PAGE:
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Monday, 5 September 2016

Committee of Public Accounts - Written evidence from the Chief Executive, Action against Medical Accidents (Part 4)

Over a series of Articles we intend to look at the Committee of Public Accounts - Written evidence from the Chief Executive, Action against Medical Accidents.

This is a Published Article taken directly from the Publications Page of www.parliament.uk

You can jump straight to the full publication here

We, at Edith Ellen HQ, have been very interested in the AvMA a national charity working towards Patient Safety and Justice for Patients when "things go wrong".


The main points of this Article are

  • whether the CQC should be more proactive in following up indicators of potential patient safety lapses, drawing on our research on implementation of Patient Safety Alerts issued by the National Patient Safety Agency (NPSA);
  • whether the CQC does enough to regulate openness and transparency, both with respect to promoting the protection and support of whistleblowers, and openness with patients/their relatives when things go wrong;
  • whether the CQC engages appropriately with the public; and
  • whether the CQC’s remit is too wide.

With these main points in mind we are jumping to Point 3 of the published article: 

Is the CQC proactive enough? The example of Patient Safety Alerts

"They cover issues which have been shown to repeatedly go wrong in the NHS causing harm or death to patients."

3.1 AvMA published its first report on the implementation of Patient Safety Alerts in February 2010, and followed this up with further reports in August 2010, February 2011 and August 2011. Copies of these reports are provided in the appendices.

3.2 Patient Safety Alerts are issued to NHS bodies by the NPSA. They cover issues which have been shown to repeatedly go wrong in the NHS causing harm or death to patients. They contain specific actions designed to avert these problems and a deadline by which these should be completed. It is meant to be a requirement for NHS bodies to complete the required actions by the given deadline.

3.3 AvMA found that the CQC were not initially taking implementation of patient safety alerts into consideration at all, in their monitoring and regulation of NHS bodies. Even after our report of February 2010 which exposed shocking rates of non-compliance, the CQC failed to do anything at all to chase NHS bodies up or ensure compliance. They admitted not to have written a single letter or made a single telephone call to trusts even where they had more than 10 alerts outstanding, and/or alerts which were outstanding years past the deadline. We found this a shocking oversight for a regulator who is supposed to have a key role in patient safety.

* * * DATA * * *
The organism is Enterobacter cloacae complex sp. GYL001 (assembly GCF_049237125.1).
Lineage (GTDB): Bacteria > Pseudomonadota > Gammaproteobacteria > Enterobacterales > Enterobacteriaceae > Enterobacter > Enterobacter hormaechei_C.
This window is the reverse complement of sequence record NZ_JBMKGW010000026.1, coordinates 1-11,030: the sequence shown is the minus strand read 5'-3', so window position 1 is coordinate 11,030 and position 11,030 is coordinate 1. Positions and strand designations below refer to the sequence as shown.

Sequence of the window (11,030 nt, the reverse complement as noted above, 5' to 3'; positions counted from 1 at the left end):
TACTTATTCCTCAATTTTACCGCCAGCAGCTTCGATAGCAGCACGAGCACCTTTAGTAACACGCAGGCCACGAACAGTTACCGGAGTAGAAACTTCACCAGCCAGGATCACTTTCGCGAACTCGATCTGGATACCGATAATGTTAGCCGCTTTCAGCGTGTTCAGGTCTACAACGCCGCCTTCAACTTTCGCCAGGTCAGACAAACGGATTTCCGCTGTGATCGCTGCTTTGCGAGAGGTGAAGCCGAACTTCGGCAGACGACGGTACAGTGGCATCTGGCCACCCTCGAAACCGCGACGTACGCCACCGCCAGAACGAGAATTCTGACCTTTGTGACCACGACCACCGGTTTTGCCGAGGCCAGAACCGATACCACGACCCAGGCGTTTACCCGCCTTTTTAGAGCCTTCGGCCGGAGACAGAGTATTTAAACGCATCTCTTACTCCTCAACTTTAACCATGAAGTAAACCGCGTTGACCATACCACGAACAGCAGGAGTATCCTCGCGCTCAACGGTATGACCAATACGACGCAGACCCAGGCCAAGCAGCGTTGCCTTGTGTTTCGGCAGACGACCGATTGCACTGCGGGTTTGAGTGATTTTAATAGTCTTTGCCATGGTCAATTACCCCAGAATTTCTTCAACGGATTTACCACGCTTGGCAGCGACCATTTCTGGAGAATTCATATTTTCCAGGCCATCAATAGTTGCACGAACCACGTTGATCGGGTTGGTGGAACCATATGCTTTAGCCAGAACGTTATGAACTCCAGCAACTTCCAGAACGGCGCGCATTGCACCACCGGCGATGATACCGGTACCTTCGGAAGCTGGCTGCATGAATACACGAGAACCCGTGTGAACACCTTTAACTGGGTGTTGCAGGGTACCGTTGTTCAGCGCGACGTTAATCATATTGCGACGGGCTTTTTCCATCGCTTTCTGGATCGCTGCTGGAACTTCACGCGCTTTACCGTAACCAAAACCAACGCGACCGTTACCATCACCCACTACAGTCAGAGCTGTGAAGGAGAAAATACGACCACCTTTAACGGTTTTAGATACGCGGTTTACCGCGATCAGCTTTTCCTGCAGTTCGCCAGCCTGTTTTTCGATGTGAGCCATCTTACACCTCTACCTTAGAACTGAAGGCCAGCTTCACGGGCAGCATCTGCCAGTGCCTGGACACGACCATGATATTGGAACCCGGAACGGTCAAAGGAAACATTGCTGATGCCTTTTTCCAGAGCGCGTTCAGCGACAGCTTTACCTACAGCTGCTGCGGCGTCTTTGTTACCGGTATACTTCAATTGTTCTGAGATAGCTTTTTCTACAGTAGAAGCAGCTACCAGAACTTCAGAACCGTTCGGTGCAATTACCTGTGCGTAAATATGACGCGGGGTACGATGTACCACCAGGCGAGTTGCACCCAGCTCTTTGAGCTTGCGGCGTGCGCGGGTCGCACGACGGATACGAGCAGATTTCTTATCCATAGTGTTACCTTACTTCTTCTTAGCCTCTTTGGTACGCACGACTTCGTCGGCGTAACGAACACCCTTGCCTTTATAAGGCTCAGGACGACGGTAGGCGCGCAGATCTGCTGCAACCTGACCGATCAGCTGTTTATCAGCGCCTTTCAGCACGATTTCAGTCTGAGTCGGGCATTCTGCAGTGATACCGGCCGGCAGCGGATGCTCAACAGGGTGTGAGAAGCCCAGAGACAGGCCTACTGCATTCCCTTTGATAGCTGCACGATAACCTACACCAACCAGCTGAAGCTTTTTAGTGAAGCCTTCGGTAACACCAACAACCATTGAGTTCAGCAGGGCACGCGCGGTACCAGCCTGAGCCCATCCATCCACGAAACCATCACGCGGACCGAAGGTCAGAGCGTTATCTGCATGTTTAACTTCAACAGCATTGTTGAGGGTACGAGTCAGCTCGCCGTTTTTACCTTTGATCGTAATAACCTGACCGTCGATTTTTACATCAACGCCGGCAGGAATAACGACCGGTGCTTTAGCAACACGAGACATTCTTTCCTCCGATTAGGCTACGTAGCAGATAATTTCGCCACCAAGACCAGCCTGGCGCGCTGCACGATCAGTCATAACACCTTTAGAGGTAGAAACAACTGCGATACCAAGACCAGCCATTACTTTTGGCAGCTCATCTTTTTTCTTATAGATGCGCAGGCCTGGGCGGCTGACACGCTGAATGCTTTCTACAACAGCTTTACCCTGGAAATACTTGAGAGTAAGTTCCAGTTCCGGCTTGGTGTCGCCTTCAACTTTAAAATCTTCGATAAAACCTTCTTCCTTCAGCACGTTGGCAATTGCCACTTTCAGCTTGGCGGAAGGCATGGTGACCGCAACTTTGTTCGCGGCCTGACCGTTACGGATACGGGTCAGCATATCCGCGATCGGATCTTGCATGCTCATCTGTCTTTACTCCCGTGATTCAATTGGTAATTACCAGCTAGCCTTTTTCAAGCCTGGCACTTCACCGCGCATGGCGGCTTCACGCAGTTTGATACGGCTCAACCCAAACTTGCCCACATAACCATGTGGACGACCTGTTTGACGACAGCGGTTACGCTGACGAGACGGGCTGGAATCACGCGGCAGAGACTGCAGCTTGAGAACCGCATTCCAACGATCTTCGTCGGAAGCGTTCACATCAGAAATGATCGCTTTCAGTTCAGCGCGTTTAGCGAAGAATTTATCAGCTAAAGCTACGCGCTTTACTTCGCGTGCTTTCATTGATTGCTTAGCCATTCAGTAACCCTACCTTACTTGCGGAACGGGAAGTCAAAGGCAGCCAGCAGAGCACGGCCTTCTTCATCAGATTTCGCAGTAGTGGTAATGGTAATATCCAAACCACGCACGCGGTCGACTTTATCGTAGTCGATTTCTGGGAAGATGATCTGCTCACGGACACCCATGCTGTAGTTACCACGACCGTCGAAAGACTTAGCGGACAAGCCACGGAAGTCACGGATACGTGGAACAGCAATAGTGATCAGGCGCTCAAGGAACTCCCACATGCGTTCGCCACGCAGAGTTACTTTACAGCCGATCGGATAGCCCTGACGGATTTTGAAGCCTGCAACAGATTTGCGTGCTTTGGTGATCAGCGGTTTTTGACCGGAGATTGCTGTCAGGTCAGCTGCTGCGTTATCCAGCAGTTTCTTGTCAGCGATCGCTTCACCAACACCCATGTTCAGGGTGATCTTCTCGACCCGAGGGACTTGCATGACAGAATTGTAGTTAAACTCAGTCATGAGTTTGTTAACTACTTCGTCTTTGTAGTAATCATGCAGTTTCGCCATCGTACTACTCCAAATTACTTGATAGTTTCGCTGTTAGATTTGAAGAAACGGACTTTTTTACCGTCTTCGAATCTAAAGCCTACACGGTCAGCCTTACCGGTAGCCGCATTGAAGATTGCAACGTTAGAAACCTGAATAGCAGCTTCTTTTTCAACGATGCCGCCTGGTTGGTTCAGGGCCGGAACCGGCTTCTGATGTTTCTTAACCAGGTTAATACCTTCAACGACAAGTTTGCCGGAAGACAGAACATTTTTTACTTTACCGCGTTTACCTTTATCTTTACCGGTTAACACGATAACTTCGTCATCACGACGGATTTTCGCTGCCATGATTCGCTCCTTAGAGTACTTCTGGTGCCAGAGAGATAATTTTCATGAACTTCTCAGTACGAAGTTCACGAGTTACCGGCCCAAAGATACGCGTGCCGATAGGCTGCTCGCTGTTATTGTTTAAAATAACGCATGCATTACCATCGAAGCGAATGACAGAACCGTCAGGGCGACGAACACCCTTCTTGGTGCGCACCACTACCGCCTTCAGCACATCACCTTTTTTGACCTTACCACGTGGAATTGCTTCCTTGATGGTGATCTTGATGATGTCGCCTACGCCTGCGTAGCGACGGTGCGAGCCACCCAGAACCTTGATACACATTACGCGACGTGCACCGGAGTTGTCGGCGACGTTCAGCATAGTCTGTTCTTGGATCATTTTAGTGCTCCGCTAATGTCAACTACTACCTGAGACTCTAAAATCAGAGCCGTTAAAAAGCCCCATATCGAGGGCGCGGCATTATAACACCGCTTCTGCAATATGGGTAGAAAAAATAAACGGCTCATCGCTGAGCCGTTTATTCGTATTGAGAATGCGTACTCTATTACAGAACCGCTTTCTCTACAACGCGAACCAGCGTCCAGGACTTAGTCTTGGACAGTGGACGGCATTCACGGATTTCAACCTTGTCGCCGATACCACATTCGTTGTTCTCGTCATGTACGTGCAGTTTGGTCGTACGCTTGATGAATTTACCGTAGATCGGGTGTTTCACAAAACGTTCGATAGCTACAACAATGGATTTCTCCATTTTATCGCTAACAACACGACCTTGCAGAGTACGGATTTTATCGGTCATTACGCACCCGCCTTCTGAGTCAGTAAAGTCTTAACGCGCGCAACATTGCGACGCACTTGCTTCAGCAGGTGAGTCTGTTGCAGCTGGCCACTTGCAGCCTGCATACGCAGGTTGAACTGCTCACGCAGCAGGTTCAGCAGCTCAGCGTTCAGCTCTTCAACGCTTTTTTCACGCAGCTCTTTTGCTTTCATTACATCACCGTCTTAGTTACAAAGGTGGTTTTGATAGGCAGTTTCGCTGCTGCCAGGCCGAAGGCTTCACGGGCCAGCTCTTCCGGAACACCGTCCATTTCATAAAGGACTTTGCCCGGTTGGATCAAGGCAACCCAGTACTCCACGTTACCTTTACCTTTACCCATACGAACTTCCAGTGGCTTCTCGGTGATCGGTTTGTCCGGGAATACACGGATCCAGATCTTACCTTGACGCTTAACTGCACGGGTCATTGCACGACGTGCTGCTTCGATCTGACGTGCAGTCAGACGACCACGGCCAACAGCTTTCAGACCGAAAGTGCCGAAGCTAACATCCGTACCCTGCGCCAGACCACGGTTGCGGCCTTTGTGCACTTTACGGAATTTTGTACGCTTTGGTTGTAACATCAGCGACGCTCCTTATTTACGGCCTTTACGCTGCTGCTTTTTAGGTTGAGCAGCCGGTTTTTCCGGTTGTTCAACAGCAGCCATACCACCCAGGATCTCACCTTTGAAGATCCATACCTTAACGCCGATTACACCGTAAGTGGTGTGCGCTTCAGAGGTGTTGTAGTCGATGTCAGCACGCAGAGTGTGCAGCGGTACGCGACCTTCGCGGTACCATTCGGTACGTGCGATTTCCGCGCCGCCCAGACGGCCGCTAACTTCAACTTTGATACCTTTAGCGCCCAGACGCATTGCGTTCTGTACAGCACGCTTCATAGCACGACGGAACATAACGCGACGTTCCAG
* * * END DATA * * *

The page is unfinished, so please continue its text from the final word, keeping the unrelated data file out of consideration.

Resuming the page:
3.4 More recently, the CQC has acknowledged that it should have been taking implementation of patient safety alerts more seriously. It now says that it takes this into consideration in building the “Quality and Risk Profile” for each NHS body. However, it remains very unclear what this means in practice. We have been provided with no evidence of NHS bodies being taken to task by the CQC for being behind with implementing patient safety alerts.

3.5 In its evidence to the Mid Staffordshire NHS Foundation Trust public inquiry, the CQC remained vague about this. It appears to be entirely a matter for the discretion of regional managers. The CQC appears to have a blind spot as regards what it could and should be doing short of a full blown “responsive review” or taking action using its statutory powers.

3.6 AvMA believe that the CQC needs to be more proactive in encouraging compliance by taking simple common sense steps such as writing to NHS bodies who are known to be behind, warning them that they should ensure compliance within a given timeframe or face formal investigation or regulatory action. This would not be labour intensive and could have the same or more effect than AvMA publishing its six monthly exposés of the situation.

3.7 The CQC should also develop better links with commissioners to establish who is monitoring what and share information. We were amazed that this did not happen with regard to patient safety alerts.

3.8 Whilst we have concentrated on patient safety alerts and whilst timely implementation of these alerts is vitally important (literally a “life and death” issue), we believe that this is an indicator of how the CQC overall could be more effective.


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